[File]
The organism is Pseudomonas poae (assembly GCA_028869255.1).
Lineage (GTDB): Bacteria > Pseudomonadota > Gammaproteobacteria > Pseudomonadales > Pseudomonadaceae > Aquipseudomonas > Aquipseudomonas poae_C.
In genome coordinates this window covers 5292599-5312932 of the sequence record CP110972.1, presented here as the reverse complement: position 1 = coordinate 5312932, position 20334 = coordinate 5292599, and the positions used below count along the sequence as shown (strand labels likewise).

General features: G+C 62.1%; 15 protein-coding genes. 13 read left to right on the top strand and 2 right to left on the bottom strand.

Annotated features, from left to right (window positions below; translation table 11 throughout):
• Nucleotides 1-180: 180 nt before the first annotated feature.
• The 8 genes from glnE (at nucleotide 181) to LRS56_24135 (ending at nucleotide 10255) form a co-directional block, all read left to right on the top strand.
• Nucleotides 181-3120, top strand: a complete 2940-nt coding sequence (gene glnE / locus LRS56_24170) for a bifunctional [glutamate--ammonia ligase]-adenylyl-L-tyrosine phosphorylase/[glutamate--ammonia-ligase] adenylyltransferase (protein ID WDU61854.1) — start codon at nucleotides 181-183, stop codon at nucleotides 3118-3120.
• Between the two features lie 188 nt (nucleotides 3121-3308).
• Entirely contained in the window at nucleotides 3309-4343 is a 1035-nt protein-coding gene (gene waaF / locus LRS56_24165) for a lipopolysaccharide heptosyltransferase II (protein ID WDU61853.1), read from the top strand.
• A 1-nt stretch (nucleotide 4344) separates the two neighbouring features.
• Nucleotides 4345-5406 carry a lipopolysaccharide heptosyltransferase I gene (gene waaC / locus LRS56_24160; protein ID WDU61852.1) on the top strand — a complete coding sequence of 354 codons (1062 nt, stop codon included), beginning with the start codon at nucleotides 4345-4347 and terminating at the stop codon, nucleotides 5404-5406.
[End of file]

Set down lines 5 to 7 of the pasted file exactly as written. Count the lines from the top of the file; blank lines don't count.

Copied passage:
Annotated features, from left to right (window positions below; translation table 11 throughout):
• Nucleotides 1-180: 180 nt before the first annotated feature.
• The 8 genes from glnE (at nucleotide 181) to LRS56_24135 (ending at nucleotide 10255) form a co-directional block, all read left to right on the top strand.